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BOONE — On Saturday morning, Appalachian District Health Department (AppHealthCare) informed Appalachian State University leadership that the fifth positive case of COVID-19, announced on March 27, was an App State student who is a resident of Watauga County and lives off campus.

The student who was diagnosed with the virus is symptom-free, has not been on campus since March 4, and has been self-quarantined since returning to the United States from overseas travel, per guidelines established by the state of North Carolina and the Centers for Disease Control, the university stated.

"There is no immediate public health risk to the university community related to this case," the university stated in the message to campus, which was signed by AppHealthCare Health Director Jennifer Greene and Appalachian State Administrative Director of Student Health Services Margaret Bumgarner.

Appalachian State University, AppHealthCare and the North Carolina Division of Public Health continue working together to prevent the spread of COVID-19, they said.

"With 98 percent of our students currently off campus, we are beginning to learn of self-reported, confirmed cases in App State students that are not being tested by AppHealthCare or App State," the university said. "As we learn of these cases, we are coordinating with other local public health agencies, in consultation with the North Carolina Division of Public Health Communicable Disease team, to seek confirmation and ensure any known contacts are notified and following CDC guidelines."

Students who are concerned about symptoms should call Student Health Services at 828-262-3100 and ask to speak with a nurse, according to the university. They are continuing medical and screening services to students in person and remotely. Faculty or staff who have concerns about students or their own health diagnoses should reach out to

"Those who are not necessarily at risk of serious disease can carry the disease to their loved ones, and should carefully adhere to social distancing practices as outlined in Governor Cooper’s executive order of March 27, 2020, which directs people to stay at home except to visit essential businesses, to exercise outdoors or to help a family member, bans gatherings of more than 10 people, and directs everyone to physically stay at least six feet apart from others," the university stated.

The university has a dedicated website about its response to COVID-19 at

How to Protect Yourself

  • Practice social distancing which means avoiding gatherings, keeping 6 feet or more between you and others and remaining at home to the greatest extent possible
  • Frequent hand washing
  • Stay home when you’re sick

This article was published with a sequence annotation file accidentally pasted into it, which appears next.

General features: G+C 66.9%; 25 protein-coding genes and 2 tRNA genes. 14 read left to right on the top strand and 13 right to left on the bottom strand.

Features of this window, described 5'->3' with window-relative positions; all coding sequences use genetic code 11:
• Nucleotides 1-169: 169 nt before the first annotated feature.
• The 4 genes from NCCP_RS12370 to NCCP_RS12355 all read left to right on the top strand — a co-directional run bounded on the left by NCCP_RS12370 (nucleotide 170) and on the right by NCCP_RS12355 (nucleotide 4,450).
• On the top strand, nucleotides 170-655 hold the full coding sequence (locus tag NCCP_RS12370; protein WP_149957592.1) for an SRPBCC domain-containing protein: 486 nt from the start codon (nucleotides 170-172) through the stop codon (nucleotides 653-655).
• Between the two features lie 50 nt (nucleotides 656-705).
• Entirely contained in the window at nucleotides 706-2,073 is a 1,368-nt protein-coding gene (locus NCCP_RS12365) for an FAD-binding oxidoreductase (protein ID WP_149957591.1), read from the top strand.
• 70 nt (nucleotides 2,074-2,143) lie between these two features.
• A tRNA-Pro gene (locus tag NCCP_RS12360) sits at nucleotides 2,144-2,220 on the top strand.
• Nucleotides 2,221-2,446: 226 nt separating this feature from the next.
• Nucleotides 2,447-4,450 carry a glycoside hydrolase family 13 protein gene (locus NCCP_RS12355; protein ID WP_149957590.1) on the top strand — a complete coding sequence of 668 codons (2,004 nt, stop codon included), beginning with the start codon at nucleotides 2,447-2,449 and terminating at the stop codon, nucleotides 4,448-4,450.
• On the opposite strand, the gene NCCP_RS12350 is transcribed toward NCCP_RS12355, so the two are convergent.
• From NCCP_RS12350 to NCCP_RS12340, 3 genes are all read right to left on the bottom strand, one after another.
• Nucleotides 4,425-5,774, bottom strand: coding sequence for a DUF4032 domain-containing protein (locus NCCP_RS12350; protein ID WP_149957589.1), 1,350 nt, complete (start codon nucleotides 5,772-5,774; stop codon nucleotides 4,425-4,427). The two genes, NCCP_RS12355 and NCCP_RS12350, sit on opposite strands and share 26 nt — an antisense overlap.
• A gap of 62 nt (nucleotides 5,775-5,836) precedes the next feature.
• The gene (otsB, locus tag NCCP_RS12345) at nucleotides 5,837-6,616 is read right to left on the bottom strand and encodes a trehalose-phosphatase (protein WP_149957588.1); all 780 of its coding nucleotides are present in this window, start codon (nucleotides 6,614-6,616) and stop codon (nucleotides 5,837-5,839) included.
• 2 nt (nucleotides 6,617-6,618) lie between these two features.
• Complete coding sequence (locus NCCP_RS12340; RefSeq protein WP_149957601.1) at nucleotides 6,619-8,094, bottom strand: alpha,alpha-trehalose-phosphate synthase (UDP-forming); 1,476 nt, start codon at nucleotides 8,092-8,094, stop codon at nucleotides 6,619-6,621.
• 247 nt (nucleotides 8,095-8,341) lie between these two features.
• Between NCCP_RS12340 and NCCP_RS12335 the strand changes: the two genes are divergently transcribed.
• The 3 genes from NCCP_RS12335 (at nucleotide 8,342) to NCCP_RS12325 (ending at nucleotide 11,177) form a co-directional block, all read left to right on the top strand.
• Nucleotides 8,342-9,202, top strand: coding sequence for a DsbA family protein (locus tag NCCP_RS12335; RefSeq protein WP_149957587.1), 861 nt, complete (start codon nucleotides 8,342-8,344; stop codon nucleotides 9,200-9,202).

• Keep distance from others who are sick
  • Avoid touching your face
  • Clean and disinfect high touch surfaces in common areas like doorknobs, remotes, light switches, tables and handles

COVID-19 (novel coronavirus) Signs & Symptoms

  • Fever
  • Cough
  • Shortness of breath

Based on recommendations issued by the N.C. Department of Health & Human Services, most people do not need testing for COVID-19, AppHealthCare stated.

"When you leave your home to get tested, you could expose yourself to COVID-19 if you do not already have it," the department said. "If you do have COVID-19, you can give it to someone else, including people who are high risk. If you are sick and unsure if you should get tested, please call your health care provider."

People at high risk include anyone who:

  • Is 65 years of age or older
  • Lives in a nursing home or long-term care facility
  • Have a high-risk condition that includes: Chronic lung disease or moderate to severe asthma; Heart disease with complications; Compromised immune system; Severe obesity - body mass index (BMI) of 40 or higher; or Other underlying medical conditions, particularly if not well controlled, such as diabetes, renal failure or liver disease

People who are at high risk should stay home to the greatest extent possible to decrease the chance of infection, the department said.

AppHealthCare is available and on-call 24/7 to respond to public health emergencies. To reach them, call (828) 264-4995 anytime and follow the prompts. Visit or follow them on Facebook and Twitter.

Questions from agencies requesting support on COVID-19 response, planning efforts, etc. can contact

The Centers for Disease Control & Prevention (CDC) has more information at North Carolina resources can be found on the Division of Public Health website at

A COVID-19 toll free helpline has been set up to answer general, non-emergent questions at 1-866-462-3821. To submit questions online, go to and select “chat.”

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